woman like Heller, that inferno inhabits my personal history as well. It is, as Jackie Heller so beautifully tells us, ‘a fact of life and requires inner resources and self-awareness to break the cycles that echo across generations and dynasties.’ Heller takes us back into her own family’s history with the Holocaust and—like a modern-day Virgil—brings us to her story’s denouement: ‘My mom, the model survivor par excellence, terrified of death no longer, sanguinely informed me she was soon leaving this world.’ Heller does not simply tell us how to navigate the seemingly unnavigable, she does not simply show us how to recognize and manage our own demons, Heller travels the path with us. Yesterday Never Sleeps offers hope to those for whom hope seems only a passing shade on their journey through the underworld. What an extraordinary gift Jackie Heller has given us!”
—Elyn R. Saks, JD, PsyD, Orrin B. Evans distinguished professor of law; professor of psychology, psychiatry, and the behavioral sciences, USC Gould School of Law; director of the Saks Institute for Mental Health Law, Policy, and Ethics; adjunct professor of psychiatry, UC San Diego School of Medicine; faculty at the New Center for Psychoanalysis; author of The Center Cannot Hold
 
“In many ways, Yesterday Never Sleeps answers what life is like for children of Holocaust survivors such as Fanya Heller and myself, as I am both a survivor and a child of survivors. Heller did not live her parents’ persecution but witnessed and lived with the aftermath of the ruined and dehumanized lives of people filled with shock and terror and groping to create a new life that feels human. Heller is her mother’s daughter; I had the good fortune to know and befriend Fanya Heller for many years. Heller explains that self-awareness is a requisite to control our emotions and connections to others and illustrates how knowing our deepest selves is an essential antidote to hatred. Heller takes us on a poignant journey into her life as a daughter of Holocaust survivors.”
—Abraham Foxman, Holocaust survivor, former national director of the Anti-Defamation League
 
“Why are we who we are? How can we understand ourselves better? What can we do to stop negative patterns from eating away at the fabric of our lives? How can we deal with stress and trauma, including intergenerational trauma? In her fascinating and immensely readable book, Dr. Jackie Heller addresses these questions and more, drawing upon her professional experience as a psychiatrist and psychoanalyst and her own experiences as a child of two Holocaust survivors who overcame tremendous odds to build a satisfying and successful life and family together. This book is powerful, well-written, and just WOW! This is a book you can’t put down, with essential insights and suggestions about improving our lives on every page.”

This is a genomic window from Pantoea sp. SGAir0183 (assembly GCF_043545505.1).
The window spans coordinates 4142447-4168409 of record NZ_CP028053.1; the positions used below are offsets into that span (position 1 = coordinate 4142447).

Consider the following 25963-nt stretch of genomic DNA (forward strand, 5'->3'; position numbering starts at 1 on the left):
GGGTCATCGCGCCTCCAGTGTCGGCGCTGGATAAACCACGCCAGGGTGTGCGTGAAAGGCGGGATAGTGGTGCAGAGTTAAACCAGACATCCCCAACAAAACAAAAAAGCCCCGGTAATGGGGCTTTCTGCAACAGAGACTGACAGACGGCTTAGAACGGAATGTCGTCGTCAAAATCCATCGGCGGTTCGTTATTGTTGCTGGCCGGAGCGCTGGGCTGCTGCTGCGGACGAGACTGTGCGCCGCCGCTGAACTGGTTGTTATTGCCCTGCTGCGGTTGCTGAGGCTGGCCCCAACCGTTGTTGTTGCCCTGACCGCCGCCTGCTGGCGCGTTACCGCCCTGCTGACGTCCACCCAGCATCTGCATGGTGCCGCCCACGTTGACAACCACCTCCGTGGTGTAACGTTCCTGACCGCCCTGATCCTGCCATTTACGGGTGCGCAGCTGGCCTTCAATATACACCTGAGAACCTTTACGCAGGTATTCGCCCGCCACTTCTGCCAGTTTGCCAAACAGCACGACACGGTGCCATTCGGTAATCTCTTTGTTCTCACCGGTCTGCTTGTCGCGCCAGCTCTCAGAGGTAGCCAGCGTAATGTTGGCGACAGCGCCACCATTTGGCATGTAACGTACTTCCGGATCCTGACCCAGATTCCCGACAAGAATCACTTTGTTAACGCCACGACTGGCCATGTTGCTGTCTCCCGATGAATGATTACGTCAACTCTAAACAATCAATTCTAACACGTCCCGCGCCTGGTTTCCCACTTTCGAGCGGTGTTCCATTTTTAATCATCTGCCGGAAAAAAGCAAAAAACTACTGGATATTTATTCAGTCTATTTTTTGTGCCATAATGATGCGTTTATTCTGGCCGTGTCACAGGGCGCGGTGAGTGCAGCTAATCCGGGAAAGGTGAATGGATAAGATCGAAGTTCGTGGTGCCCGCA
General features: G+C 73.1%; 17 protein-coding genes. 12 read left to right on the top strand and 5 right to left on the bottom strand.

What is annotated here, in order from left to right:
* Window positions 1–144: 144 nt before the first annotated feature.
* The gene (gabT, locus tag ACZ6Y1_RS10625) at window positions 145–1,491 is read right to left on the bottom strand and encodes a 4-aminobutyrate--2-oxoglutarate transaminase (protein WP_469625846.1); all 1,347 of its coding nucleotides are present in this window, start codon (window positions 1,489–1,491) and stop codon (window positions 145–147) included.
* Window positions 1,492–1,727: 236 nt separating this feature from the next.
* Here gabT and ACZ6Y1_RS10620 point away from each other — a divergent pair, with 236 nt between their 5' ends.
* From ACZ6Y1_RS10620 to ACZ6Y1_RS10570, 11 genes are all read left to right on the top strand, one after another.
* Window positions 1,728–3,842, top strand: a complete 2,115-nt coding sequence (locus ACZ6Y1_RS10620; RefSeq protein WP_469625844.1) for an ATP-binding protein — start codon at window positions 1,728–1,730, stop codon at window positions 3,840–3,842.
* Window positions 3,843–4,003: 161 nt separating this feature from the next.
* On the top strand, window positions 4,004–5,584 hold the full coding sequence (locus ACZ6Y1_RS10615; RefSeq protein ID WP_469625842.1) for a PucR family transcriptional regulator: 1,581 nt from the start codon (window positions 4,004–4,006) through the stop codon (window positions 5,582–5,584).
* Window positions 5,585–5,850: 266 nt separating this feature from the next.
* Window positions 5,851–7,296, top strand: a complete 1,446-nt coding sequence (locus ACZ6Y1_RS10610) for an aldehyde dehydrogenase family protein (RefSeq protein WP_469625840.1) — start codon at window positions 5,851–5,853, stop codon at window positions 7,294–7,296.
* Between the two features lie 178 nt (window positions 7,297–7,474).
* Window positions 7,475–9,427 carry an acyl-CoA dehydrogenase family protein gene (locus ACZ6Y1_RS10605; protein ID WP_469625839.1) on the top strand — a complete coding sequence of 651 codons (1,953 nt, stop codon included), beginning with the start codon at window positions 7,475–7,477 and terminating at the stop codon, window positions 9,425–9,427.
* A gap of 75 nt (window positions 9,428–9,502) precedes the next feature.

—Judy Tydor Baumel-Schwartz, director of the Arnold and Leona Finkler Institute of Holocaust Research, Abraham and Edita Spiegel Family Professor in Holocaust Research, and Rabbi Pynchas Brener Professor in Research on the Holocaust of European Jewry, Israel and Golda Koschitzky Department of Jewish History and Contemporary Jewry at Bar-Ilan University
 
“Dr. Heller examines the profound impact traumatic experiences have on survivors and their children. Offering compelling advice and providing keen insight, Yesterday Never Sleeps encourages the reader to venture into territory that often remains tightly guarded by parents and grandparents and that insists on revealing the truth of past traumas. Why? Heller explains, ‘. . . we become more empathetic and compassionate when we look inward and examine ourselves.’ The connection between communities and individuals resulting from self-inquiry leads to mutual understanding. Yesterday Never Sleeps shows the value of unlocking and sharing personal histories, persuasively arguing that such revelations are the best path forward.”
—Claudia Gould, director, Helen Goldsmith Menschel, the Jewish Museum
 
Yesterday Never Sleeps by Dr. Jacqueline Heller examines how events from our past affect how we relate to others and the importance of creating a strong life narrative. Both scientific and personal, this book invites readers to reflect on their experiences using specific frameworks for support. The examples Dr. Heller provides from her own family history are compelling and highlight the value of self-reflection for all survivors of trauma, direct or inherited. Through this and her many other good works, Dr. Jacqueline Heller honors her mother’s legacy of educating the public about the Holocaust.”
—Jack Kliger, president and CEO, and Elizabeth Edelstein, vice president of education, Museum of Jewish Heritage—A Living Memorial to the Holocaust
 
“Transgenerational trauma is a well-known concept that has received considerable interest, particularly in connection to Holocaust survivors and its impact
on the second generation. Dr. Heller’s fascinating book explores this phenomenon in a psychiatrically rigorous and yet passionate and extraordinarily practical way. She provides her readers with the means to uncover their inner minds and a personal example of such a self-discovery process. Challenging but rewarding, this process is crucial in overcoming childhood traumas. Its healing power can be seen in the book through many examples and case studies, which resemble a journey out of the darkness. In this journey, children of Holocaust survivors continue to bear witness, in all different ways, to the murder of millions. They fight for their dignity and memory, and by recovering from inherited trauma, they pay the most beautiful tribute to those who perished. This is what Dr. Heller magnificently succeeds in demonstrating through her exceptional book.”
—Father Patrick Desbois, president of Yahad-In Unum
 
Yesterday Never Sleeps is an outstanding book written by an exceptional psychoanalyst, one with a human and personal face and a refreshing voice. She is a special person and comes from a unique background that she details in her book. It provides profound wisdom and deep insight into how the mind works and how people relate to each other from pluralistic perspectives, including the centrality of what we have learned from attachment theory. The reader will learn much about how they became who they are. It is a book for young and old.
—Arnold Richards, MD, psychoanalyst, editor of the International Journal of Controversial Discussions